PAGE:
More information regarding the draft PPs is available online.

Next Steps

DTSC announced that it will hold a series of three public workshops in May and June 2014 to engage in a dialogue with stakeholders on the draft PPs. DTSC expects to initiate rulemaking to codify the Initial PP List in regulations in the latter part of 2014, and the process could take up to one year. DTSC states that interested stakeholders can provide input on the draft PPs by participating in the workshops or by “send[ing] your ideas directly to DTSC by accessing our website at” DTSC will hold a separate workshop in summer 2014 to discuss developing a PP Work Plan. The PP Work Plan will identify product categories DTSC will evaluate to identify product-chemical combinations over the following three years.


The Initial PP List is the first concrete step under the SCPR to identify products for analysis to determine if there are “safer” alternatives. The three PPs included are arguably not big surprises, but are sure to garner attention and controversy. One major issue likely to be raised is that one or more of these PPs should be exempt from the SCPR because they are already being regulated by one or more federal and/or California State regulatory program. To demonstrate that a consumer product is exempt from the SCPR, it must be shown that the law or program: (1) addresses the same potential adverse impacts, potential exposure pathways, and potential adverse waste and end-of-life effects that could otherwise be the basis for the product being listed as a PP; and (2) provides a level of public health and environmental protection that is equivalent to or greater than the protection that would potentially be provided if the product were listed as a PP. Under its Toxic Substances Control Act (TSCA) Work Plan and Action Plan efforts, the U.S. Environmental Protection Agency (EPA) recently reviewed and released a draft risk assessment with regard to the use of methylene chloride in paint stripper products. EPA is also currently assessing TDCPP along with other flame retardants. Whether EPA’s efforts, and other similar programs, meet the criteria for exemption will be one of the issues to be resolved.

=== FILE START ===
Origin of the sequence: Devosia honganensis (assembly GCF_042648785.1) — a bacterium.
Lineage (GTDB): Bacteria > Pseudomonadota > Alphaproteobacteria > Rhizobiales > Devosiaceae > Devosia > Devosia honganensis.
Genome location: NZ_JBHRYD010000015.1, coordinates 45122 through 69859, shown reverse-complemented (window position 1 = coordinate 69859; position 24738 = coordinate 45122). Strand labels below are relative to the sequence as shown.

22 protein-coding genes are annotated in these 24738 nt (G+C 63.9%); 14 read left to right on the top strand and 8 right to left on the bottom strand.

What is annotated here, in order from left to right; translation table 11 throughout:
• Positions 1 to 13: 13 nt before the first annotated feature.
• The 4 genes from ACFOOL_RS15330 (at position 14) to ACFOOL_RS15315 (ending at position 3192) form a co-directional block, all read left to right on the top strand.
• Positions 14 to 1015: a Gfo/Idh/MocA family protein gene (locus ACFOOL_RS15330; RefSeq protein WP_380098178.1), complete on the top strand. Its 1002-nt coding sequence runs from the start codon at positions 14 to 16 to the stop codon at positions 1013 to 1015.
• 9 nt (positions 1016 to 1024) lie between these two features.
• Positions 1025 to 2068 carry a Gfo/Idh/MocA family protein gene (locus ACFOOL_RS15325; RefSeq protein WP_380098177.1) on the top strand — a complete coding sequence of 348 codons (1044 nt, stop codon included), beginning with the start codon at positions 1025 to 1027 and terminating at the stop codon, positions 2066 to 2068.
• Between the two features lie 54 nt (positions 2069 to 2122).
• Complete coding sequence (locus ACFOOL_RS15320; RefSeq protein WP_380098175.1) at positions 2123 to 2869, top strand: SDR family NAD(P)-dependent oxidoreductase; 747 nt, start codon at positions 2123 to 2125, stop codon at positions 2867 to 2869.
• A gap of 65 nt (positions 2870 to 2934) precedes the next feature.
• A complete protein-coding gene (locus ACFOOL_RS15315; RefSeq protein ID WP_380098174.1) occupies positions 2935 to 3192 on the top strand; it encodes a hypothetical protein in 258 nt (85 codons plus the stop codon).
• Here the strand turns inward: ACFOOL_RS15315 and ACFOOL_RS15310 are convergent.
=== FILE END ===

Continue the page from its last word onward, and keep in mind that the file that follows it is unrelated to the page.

Unless a company ceases to manufacture the PP prior to the date the product is included in the final PP list, there will be obligations under the SCPR for any manufacturer, importer, retailer, and assembler, ranging from conducting the AAs (for which manufacturers will be primarily responsible) to submitting notifications, monitoring developments, and/or complying with potential regulatory responses. These listings will also provide general guidance, experience, and insight into how DTSC intends to implement the SCPR for future PPs. Companies involved with consumer products in California are encouraged to evaluate DTSC’s proposal carefully.